Reducing the influx of trafficked girls from Karamoja into Kenya requires public education campaigns by local administration officials such as chiefs, and by civil society organisations such as Stop the Traffik. These campaigns should caution Kenyan households against employing underage girls from Uganda.

In Uganda, local and national government officials need training on the National Referral Guidelines to enable effective collaboration and handling of trafficking cases, especially when repatriating victims from urban centres to rural areas. Similar familiarity with these guidelines should be applied when repatriating Karamoja girls from Nairobi back to Uganda.

A representative of the Counter Human Trafficking Trust-East Africa and Bernard Achieng’, who heads the Youth Mission Initiative in Majengo in Eastleigh, told ENACT that the trafficking of young women and underage girls from Karamoja should be seen as a crisis needing urgent intergovernmental attention.

On the Kenyan side, the Counter-Trafficking in Persons Secretariat together with the National Assistance Trust Fund for Victims of Trafficking are well placed to support civil society organisations that provide psychosocial and economic assistance to Karamoja girls who have been rescued. The secretariat’s mandate to support the rescue, protect and repatriate these vulnerable girls from Karamoja is critical.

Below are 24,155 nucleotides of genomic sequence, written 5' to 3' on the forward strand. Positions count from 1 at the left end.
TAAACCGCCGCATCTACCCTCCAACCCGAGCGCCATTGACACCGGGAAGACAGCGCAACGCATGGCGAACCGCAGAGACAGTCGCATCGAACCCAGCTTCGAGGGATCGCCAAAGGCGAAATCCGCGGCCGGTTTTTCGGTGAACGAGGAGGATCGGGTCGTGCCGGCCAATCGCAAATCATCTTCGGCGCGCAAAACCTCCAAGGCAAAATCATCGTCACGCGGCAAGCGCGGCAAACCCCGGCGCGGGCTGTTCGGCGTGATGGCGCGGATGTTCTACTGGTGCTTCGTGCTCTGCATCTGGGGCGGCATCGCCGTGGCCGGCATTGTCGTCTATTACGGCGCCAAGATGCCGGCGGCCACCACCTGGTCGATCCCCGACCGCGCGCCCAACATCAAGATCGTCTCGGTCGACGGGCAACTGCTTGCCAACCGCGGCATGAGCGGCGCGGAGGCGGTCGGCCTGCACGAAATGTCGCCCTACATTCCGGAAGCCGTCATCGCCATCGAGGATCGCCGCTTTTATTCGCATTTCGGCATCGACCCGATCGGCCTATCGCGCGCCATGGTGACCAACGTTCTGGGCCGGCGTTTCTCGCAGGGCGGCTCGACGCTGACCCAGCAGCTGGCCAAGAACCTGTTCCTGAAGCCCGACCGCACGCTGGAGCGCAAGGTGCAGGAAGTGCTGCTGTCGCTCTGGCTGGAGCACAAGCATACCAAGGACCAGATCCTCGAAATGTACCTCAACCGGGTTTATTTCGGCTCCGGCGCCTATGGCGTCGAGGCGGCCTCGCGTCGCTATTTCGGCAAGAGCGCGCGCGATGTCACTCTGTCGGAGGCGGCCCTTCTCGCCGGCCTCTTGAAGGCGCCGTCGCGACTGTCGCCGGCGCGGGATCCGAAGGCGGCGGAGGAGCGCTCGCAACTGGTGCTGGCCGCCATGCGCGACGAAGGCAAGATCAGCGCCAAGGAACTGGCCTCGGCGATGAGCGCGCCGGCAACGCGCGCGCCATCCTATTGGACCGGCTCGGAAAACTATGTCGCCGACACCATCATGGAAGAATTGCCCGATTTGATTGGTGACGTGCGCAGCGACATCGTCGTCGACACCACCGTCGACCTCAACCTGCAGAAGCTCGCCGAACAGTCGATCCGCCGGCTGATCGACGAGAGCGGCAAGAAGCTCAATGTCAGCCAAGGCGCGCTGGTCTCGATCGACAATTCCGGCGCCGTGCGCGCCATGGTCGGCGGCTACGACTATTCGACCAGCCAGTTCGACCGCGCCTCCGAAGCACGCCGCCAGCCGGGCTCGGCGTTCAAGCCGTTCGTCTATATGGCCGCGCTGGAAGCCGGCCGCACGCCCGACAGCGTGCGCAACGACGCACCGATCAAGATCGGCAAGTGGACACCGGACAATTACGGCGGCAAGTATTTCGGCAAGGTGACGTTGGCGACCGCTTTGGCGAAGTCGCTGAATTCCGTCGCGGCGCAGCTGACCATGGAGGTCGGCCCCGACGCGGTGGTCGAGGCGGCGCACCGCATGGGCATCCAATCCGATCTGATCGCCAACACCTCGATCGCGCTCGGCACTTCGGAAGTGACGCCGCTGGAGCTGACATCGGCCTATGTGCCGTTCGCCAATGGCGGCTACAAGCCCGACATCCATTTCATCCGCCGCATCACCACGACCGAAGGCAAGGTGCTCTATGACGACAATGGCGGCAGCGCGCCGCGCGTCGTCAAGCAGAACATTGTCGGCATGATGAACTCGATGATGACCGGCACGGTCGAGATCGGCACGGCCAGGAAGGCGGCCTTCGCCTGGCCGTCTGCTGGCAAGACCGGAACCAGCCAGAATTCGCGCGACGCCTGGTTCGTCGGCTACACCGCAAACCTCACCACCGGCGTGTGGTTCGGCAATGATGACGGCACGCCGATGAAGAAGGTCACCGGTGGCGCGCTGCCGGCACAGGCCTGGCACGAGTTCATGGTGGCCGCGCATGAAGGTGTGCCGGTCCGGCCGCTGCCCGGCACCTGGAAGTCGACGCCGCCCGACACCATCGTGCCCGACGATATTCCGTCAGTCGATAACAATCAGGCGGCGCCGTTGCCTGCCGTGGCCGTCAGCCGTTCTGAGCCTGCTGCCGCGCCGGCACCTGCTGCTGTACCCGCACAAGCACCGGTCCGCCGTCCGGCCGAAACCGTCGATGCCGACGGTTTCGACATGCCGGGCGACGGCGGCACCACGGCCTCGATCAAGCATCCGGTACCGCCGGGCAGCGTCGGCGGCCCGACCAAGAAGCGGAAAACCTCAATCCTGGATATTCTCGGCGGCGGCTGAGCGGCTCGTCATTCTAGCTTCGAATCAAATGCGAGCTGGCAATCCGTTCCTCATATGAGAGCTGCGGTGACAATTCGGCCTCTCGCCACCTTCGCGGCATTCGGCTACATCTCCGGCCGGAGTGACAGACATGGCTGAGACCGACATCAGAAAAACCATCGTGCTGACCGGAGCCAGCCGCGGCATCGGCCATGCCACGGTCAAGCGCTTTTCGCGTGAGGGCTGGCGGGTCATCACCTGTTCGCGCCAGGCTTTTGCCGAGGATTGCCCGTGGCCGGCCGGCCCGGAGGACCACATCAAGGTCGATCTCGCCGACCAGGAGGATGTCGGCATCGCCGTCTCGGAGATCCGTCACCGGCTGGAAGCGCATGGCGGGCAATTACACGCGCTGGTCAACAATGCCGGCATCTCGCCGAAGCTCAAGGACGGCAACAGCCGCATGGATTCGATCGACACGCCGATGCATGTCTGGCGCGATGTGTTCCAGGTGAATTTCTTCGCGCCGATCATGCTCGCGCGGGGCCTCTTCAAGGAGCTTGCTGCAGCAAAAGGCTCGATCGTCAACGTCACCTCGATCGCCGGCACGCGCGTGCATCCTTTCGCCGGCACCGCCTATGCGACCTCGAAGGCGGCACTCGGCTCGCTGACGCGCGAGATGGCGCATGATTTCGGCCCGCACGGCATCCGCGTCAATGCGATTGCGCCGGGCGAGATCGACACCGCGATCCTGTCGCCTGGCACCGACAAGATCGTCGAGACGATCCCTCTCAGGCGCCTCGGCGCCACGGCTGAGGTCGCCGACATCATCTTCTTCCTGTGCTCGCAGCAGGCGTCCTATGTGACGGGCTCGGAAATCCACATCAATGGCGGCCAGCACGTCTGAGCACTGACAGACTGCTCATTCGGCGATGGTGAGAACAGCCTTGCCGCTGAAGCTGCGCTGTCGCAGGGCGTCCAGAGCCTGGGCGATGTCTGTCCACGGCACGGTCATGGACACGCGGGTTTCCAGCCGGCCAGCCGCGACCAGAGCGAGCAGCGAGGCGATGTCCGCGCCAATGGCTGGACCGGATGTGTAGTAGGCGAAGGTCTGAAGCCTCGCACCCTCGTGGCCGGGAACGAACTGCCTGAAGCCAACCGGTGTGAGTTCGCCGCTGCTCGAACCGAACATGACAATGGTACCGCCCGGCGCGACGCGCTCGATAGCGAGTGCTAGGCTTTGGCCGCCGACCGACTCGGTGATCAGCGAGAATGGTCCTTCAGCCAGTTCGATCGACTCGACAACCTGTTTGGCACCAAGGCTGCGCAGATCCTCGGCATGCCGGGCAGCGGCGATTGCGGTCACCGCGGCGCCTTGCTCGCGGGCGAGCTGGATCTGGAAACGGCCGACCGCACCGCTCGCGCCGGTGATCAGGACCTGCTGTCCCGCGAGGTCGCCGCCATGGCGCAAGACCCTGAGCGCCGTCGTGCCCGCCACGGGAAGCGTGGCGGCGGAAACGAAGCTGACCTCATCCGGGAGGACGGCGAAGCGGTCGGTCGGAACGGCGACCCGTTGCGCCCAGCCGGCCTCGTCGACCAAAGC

Stemming the tide of trafficking and exploitation of Karamoja girls requires direct state-to-state involvement to address underlying structural challenges such as household poverty. This could help young girls like Loske, and protect these vulnerable populations from local trafficking networks.

Yet Karamoja girls continue to iron clothes and wash dishes as they eke out survival.  They are largely invisible and jostle for position on the already crowded list of social and economic priorities. Continued civil society advocacy to highlight the crisis is essential to keep the pressure on for collaboration at all levels to ensure protection, prevention, prosecution, and policy implementation that will keep girls like Loske safe from human trafficking.

Willis Okumu, Senior Researcher, ENACT Project, and Annette Kirabira, Executive Director, Rahab Uganda